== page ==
This weekend I managed to attend the second year of the UK Green Film Festival at several venues around the country including the Chapter Arts Centre here in Cardiff. They showcased a series of environmental documentaries that varied in theme from what makes us happy? (Happy), The benefits of living vegan (Vegucated), How much food we waste as a society (Taste the Waste) and my personal favourite of the festival about the levels of light pollution we admit as a people and what affect this has on our own body, mind and soul as well as the affects seen on other species living on the planet (The City Dark). I managed to attend only two films during the weekend, Happy and the City Dark, and both were incredibly eye opening and I think will resonate my mind for quite some time.
The first that I saw, Happy, explored what it meant to be truly happy and (particularly in the UK, US and Japan) how a growing percentage of the population are increasingly growing unhappier with higher levels of depression; largely attributed to overworking and a general lack of fulfilment in their lives. The themes of minimalism were high prevalent throughout the movie and could not help comparing my life to some of those involved in the film, asking myself how happy am I? I would like to say I’m pretty happy in most cases but I still think there is a lack of self-actualisation; I just don’t know what it is that’s missing yet. Dr Stephen Stanley, a social psychology lecturer at Cardiff University, made an excellent introduction to the film, questioning “What is it to be happy?” and how exactly can we measure how happy a person truly is? Most say that happiness is just a fleeting moment and that we can’t extend that happiness to last continuously, there must be cycles of unhappiness in there to allow for those fleeting moments. To a large extent I do agree with this but I do think there is more to happiness than just those short bursts of ecstatic energy and I think it largely comes down to being at peace with ourselves and the world around us; and I think this can largely be achieved by not being so materialistic and opening yourself to the wonders of the natural world. This ties in nicely with the other film I managed to see at the UK Film Festival – The City Dark.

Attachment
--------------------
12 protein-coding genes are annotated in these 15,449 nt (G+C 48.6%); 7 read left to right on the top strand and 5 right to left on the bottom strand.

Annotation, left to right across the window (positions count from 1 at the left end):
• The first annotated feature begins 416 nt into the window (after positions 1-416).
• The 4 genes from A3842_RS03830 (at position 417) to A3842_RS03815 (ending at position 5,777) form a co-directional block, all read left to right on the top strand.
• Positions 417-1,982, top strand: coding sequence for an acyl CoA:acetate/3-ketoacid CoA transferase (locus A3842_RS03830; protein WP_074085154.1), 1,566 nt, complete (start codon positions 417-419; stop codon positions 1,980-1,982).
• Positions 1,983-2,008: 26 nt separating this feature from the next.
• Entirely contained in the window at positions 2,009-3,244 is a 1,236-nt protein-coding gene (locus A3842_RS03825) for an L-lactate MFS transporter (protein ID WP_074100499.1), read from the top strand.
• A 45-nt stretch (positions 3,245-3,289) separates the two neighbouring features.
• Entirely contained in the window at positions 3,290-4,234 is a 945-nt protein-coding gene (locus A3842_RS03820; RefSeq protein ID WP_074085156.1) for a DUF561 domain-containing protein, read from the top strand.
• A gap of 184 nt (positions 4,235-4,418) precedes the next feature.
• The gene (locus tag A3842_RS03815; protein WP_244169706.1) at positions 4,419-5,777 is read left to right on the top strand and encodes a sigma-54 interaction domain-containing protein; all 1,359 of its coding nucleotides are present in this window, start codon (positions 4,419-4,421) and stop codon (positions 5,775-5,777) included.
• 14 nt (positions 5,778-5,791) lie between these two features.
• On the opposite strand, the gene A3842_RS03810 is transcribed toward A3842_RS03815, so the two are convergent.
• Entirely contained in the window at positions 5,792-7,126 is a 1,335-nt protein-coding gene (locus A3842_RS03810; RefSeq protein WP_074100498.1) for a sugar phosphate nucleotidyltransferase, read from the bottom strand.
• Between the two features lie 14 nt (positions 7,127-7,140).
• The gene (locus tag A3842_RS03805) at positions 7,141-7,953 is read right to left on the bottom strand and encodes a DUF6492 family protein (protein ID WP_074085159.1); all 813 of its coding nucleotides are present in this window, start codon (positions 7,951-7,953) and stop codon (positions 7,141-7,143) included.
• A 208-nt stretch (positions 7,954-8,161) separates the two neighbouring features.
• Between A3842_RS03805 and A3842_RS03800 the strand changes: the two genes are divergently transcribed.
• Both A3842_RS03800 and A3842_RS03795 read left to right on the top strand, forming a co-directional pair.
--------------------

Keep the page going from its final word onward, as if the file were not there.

I have a fascination with stars and the night sky and often spend up to an hour just gazing up in wonderment at the lustrous canvas above my head. I don’t get many opportunities to do this, which is largely down to the light pollution of the city as well as the regular cloud cover hanging over Wales but there are some spots that I know of that can give me some pretty great views that I usually stop off at for 10 minutes whilst walking home from a friend’s house in the middle of the night. Looking at the sky does make you consider your place in the universe and can put yourself and your ego into perspective and I feel it’s an important part of being human and to a certain extent, being happy.
I’ve had a fantastic time and I’m thankful that Chapter Arts was able to take part in the festival and I’m greatly looking forward to it next year. I’ve met some fantastic people, some of whom already do some amazing work within the Cardiff to slowly transition into a greener, healthier city. I managed to chat to Canton Green Council candidate, Nigel Pugh who has brought to my attention an initiative this Wednesday to try and come up with some creative solutions to making that Green Transition. I’ll hope to be getting more involved in the coming months on how I can play my part!
Did you attend one of the venues for the festival around the UK? What were your thoughts on the movies you saw? Maybe you’ve already seen them and want to share your views? Please feel free to comment!